Renal Function and Exercise Training in AmbulatoryHeart Failure Patients With a Reduced Ejection Fraction.

Published

Journal Article

Patients with chronic kidney disease (CKD) and/or end-stage renal disease are less active and experience significant functional limitations. The impact of a structured aerobic exercise intervention on outcomes in ambulatory heart failure (HF) patients with comorbid CKD is unknown. HF-ACTION enrolled 2,331 outpatients with HF and a reduced ejection fraction (i.e., ≤35%) from April 2003 to February 2007 and randomized them to aerobic exercise training versus usual care. Patients were grouped according to the presence of CKD, defined as an estimated glomerular filtration rate <60 ml/min/1.73 m2. A total of 2,091 patients (90%) had serum creatinine measured and were included in the final analytical cohort. The prevalence of CKD was 41% at baseline. In patients with and without CKD, respectively, the incidence of all-cause death and hospitalization was 75% and 63% over a median follow-up of 30 months. After adjusting for potential confounders, CKD was associated with increased risk of the composite of all-cause mortality and hospitalization (hazard ratio 1.18, 95% confidence interval 1.04 to 1.33; p value ≤0.01). With the exception of a marginally greater improvement in exercise duration in response to aerobic exercise training (estimate ± standard error: 0.9 ± 0.2 minutes vs 1.4 ± 0.1 minutes; p value = 0.01), there was no interaction between treatment arm and CKD on functional status, health-related quality of life, or clinical outcomes (p value ≥0.05 for all interactions). In conclusion, the prevalence of CKD was high in ambulatory reduced ejection fraction patients and was associated with a poorer overall prognosis but not a differential response to aerobic exercise training.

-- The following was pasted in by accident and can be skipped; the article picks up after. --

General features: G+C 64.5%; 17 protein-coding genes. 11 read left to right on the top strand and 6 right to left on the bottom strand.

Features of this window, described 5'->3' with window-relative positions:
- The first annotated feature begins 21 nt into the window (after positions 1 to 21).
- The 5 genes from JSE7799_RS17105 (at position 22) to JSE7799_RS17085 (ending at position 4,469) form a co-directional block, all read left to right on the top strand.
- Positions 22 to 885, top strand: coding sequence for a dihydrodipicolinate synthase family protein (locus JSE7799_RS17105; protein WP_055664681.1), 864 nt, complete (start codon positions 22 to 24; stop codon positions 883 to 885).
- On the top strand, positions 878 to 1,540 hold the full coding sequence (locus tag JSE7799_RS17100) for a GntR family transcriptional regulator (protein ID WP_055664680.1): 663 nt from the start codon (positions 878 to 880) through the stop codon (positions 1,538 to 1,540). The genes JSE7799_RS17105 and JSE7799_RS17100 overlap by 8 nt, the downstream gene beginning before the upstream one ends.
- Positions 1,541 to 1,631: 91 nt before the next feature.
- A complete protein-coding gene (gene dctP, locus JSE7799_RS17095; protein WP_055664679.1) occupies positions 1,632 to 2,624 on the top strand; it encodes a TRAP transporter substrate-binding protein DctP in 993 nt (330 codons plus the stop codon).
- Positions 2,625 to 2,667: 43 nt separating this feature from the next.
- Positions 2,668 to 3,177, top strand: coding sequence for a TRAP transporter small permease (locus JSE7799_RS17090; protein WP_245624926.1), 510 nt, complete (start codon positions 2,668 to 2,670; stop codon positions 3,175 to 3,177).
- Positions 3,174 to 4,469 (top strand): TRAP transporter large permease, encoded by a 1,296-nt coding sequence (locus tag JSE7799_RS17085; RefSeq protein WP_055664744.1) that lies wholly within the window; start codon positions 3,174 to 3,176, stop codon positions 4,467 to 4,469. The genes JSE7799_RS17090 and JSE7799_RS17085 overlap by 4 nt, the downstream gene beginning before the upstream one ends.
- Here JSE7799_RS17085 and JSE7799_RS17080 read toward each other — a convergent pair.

Full Text

Duke Authors

Cited Authors

  • Ambrosy, AP; Mulder, H; Coles, A; Krauss, WE; Lam, CSP; McCullough, PA; Pina, I; Tromp, J; Whellan, DJ; O'Connor, CM; Mentz, RJ

Published Date

  • September 2018

Published In

Volume / Issue

  • 122 / 6

Start / End Page

  • 999 - 1007

PubMed ID

  • 30269900

Pubmed Central ID

  • 30269900

Electronic International Standard Serial Number (EISSN)

  • 1879-1913

International Standard Serial Number (ISSN)

  • 0002-9149

Digital Object Identifier (DOI)

  • 10.1016/j.amjcard.2018.06.011

Language

  • eng